Ask Eartha Steward: e-waste | SummitDaily.com
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Ask Eartha Steward: e-waste

EARTHA STEWARD
High Country Conservation Center
High Country Conservation Center
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Yesterday, two groups of Summit Day Camp kids piled off a big yellow school bus and, in a maelstrom of youthful energy, headed out with us on an unlikely tour to check out where our waste goes, and how it’s recycled here in the county. It’s the landfill with the best view in the country, and there’s some really cool things going on up there.

Almost immediately, I started hearing whispers. “It’s like WALL-E!” exclaimed 10 tiny voices. My confusion must have been evident, so I was enlightened by one of the camp counselors about the new animated movie that the group had been to see the day before.

Apparently, it involves lots of robots and lots of trash, and although I haven’t yet seen it, it provided an interesting connection between the ever-growing problem of electronic waste, this group of young people and the beautiful Summit environment that surrounds us. It was good timing, since electronic waste was at the top of the list of topics to write more about.



As I sat to write this column, I thought about how different it is to grow up today than in any other time. This is a young generation integrally tied to technology, and while my stress level still rises every time I try to send a fax (could any machine be more deceivingly complex?), these kids communicate better through text messages and can diagnose my computer problems from a mile away.

Along with our growing connection to electronics comes the question of what to do with all the gadgets we collect. Electronic waste, or e-waste, is becoming an increasingly popular topic in the recycling and conservation world, and the ever-advancing technology and new products entering the market will force even more people to clear out their obsolete electronics.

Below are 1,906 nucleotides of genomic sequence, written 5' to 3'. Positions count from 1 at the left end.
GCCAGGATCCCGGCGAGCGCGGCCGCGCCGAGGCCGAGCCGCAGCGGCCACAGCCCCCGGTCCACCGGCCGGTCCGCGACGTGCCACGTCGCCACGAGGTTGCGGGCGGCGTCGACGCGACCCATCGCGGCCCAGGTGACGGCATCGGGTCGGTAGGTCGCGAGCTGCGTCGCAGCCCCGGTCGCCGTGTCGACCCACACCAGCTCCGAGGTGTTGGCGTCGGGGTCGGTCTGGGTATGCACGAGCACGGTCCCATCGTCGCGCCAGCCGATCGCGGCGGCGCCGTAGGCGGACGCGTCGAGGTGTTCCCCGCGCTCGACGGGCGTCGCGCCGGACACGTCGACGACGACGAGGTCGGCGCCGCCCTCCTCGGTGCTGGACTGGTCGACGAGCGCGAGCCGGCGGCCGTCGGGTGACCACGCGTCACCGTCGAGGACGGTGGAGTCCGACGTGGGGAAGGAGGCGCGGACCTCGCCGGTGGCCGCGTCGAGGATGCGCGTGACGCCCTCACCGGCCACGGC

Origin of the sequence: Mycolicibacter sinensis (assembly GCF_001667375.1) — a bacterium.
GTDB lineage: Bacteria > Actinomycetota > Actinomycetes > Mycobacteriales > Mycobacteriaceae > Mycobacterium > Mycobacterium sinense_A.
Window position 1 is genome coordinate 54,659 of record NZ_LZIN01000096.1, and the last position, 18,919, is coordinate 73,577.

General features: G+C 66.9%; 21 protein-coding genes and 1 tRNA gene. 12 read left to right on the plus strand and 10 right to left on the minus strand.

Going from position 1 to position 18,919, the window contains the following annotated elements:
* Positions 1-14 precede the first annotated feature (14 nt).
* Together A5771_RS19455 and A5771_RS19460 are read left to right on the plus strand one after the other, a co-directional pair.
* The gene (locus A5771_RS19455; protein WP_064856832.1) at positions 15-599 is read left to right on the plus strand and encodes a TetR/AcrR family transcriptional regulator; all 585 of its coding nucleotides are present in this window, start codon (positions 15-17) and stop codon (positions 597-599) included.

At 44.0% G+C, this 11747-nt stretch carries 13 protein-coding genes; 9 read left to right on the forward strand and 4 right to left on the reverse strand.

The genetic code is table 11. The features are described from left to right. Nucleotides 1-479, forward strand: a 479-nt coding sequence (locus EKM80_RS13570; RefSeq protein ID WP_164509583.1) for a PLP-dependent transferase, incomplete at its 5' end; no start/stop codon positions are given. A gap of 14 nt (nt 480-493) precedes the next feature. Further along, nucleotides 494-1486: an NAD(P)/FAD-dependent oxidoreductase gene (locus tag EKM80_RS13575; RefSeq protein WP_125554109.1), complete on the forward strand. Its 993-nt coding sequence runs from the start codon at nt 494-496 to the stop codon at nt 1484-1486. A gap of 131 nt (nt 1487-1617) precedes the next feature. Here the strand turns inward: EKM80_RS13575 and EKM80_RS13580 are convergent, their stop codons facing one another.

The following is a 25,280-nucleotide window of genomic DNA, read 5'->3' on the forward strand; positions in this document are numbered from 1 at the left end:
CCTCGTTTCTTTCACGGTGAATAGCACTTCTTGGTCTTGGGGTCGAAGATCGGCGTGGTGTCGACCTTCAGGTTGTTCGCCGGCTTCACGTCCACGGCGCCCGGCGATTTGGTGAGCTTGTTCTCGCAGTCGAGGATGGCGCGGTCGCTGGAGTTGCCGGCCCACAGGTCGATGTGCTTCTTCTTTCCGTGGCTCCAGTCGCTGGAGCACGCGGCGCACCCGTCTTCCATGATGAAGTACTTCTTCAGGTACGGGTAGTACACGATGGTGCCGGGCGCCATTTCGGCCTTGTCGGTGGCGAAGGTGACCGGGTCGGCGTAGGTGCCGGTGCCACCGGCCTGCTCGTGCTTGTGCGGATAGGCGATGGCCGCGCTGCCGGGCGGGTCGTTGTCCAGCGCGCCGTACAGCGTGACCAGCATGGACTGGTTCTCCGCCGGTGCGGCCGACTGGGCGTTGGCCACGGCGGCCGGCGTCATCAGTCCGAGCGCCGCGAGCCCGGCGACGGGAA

Most common electronics, including computers, televisions, VCRs, stereos, copiers and fax machines can be reused, refurbished, or recycled here in the county.

Unfortunately, hundreds of thousands of old electronics in Colorado end up in our nation’s waste stream.

This can have tremendous costs on the earth. Most electronic devices contain a variety of materials, including metals, that can be recycled. This helps save resources and prevents having to mine for new metals. Many electronics, including printers, CD players, phones and fax machines (my dreaded nemesis!) can be dropped in the scrap metal bins at the Frisco Drop-Off Center.

However, there is other e-waste which, if not treated properly, is a major source of toxins and carcinogens. Rapid technology change, low initial cost and planned obsolescence have resulted in a fast-growing problem around the globe. Electronic waste represents 2 percent of America’s trash in landfills, but it equals 70 percent of overall toxic waste.

Because of this, some electronic devices aren’t accepted at the drop-off centers or in the scrap metal bins. Luckily for those of us in Summit County, we have the Materials Recovery Facility, also known as the MRF. Located at the landfill, they accept old computers, monitors, and TVs to be recycled. There is a small fee ” $5 per computer, monitor, or laptop and $10 per TV. The savings to the environment and to the health of future generations is immeasurable.

Listening to the Summit Day Camp kids chatter away about robots while they saw firsthand what happens to their waste, I realized two things: one, that they are a key connection to a more sustainable future here in the county, and two, that after a day of talking to kids about recycling, I was exhausted!

Eartha Steward is written by Carly Wier, Jennifer Kirkpatrick and Heather Dodd Christie, consultants on all things eco and chic at the High Country Conservation Center, a nonprofit 501(c)3 organization dedicated to waste reduction and resource conservation in our mountain community. Eartha believes that you can walk gently on our planet, even if you’re wearing stylie shoes.

Submit questions to Eartha at eartha@highcountryconservation.org or to High Country Conservation Center, PO Box 4506, Frisco, CO 80443.


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